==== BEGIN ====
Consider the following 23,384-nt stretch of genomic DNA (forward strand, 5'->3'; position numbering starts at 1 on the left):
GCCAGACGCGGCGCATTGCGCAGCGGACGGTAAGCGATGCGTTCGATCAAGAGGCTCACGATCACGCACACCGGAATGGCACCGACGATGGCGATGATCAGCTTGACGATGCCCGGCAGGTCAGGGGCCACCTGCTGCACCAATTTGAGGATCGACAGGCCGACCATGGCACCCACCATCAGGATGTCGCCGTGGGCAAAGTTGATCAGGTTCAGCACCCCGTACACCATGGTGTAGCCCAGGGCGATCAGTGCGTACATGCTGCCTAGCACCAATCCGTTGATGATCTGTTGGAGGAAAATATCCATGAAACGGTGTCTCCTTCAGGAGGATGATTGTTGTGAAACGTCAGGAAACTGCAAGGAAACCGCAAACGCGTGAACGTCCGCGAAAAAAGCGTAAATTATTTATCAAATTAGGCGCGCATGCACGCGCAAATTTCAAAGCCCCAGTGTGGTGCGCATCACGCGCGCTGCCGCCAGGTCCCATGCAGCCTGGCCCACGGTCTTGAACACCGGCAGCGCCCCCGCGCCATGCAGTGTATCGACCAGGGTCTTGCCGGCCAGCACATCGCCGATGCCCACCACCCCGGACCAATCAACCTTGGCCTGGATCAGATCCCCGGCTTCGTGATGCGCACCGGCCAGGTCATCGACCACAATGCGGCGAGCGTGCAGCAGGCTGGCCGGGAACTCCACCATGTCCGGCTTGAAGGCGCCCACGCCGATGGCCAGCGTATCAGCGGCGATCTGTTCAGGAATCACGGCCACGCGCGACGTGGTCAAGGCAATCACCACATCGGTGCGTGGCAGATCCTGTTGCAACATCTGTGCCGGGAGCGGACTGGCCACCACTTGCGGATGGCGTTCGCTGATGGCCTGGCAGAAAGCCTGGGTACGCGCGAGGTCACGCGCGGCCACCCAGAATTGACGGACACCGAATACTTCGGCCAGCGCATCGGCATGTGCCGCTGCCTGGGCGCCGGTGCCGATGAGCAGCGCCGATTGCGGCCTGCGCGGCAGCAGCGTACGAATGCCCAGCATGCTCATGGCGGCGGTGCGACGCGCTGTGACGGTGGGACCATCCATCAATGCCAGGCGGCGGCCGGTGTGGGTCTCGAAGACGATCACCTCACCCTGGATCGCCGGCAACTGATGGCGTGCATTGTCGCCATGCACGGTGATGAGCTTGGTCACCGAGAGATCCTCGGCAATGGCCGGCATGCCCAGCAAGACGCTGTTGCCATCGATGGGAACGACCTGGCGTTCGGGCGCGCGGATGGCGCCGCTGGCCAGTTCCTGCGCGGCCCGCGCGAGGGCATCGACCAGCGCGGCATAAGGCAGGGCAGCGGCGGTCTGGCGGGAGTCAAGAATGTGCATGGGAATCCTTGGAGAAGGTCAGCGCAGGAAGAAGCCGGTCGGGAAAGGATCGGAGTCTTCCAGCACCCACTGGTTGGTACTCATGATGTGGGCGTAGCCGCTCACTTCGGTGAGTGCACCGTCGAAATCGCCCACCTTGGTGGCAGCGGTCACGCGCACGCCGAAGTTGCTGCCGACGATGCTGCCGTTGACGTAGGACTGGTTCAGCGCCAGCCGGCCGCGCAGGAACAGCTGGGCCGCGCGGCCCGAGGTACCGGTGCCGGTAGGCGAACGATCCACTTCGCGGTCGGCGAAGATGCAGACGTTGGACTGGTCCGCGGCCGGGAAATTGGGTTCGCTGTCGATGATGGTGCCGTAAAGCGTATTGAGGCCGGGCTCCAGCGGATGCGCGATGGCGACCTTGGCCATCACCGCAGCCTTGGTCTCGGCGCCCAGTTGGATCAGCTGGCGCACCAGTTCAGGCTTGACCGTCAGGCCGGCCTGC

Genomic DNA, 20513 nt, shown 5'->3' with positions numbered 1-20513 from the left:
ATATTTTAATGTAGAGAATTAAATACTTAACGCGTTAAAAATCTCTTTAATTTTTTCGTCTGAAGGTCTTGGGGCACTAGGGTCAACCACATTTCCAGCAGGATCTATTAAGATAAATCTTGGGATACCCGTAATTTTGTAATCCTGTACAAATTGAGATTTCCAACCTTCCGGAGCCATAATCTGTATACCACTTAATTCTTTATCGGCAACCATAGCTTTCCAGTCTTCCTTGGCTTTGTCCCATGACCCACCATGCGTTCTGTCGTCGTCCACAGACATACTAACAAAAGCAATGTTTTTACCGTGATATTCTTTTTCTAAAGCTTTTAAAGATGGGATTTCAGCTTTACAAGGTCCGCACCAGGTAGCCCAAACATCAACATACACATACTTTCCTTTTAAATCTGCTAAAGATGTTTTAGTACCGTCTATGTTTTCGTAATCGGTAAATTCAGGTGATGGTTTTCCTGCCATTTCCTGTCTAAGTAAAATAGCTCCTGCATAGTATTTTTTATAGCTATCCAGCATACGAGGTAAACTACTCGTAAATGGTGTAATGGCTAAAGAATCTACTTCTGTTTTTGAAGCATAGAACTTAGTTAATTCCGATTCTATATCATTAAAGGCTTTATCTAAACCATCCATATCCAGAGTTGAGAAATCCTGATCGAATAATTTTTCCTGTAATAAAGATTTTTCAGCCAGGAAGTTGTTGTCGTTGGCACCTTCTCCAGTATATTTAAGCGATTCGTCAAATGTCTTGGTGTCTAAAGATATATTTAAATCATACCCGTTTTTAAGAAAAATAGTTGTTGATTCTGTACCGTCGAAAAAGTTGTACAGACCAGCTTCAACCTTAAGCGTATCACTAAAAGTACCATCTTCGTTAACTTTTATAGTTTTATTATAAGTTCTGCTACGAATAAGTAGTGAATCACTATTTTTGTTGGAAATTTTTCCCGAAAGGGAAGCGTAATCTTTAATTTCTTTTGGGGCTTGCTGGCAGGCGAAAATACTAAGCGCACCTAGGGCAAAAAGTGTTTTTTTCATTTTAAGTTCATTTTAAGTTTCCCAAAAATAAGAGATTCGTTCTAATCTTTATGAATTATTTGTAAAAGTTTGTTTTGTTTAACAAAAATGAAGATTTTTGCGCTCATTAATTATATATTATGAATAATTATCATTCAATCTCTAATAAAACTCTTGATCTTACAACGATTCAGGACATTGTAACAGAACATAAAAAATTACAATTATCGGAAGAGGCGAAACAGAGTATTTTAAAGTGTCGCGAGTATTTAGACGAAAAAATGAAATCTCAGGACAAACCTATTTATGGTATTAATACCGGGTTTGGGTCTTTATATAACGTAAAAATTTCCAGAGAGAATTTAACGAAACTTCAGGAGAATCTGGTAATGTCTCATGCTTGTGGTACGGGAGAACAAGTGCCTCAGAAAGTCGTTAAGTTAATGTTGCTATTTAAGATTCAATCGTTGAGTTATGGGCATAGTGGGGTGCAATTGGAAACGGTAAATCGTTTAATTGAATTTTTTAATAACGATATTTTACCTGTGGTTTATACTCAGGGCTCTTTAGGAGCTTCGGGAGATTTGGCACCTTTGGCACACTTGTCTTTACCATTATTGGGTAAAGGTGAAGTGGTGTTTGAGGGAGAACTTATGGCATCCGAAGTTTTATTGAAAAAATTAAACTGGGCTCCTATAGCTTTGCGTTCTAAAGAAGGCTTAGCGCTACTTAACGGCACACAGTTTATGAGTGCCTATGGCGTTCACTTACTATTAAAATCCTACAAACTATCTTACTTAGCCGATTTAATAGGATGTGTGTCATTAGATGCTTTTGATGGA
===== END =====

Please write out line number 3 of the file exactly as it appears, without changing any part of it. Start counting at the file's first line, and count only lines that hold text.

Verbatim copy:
Genomic DNA, 20513 nt, shown 5'->3' with positions numbered 1-20513 from the left: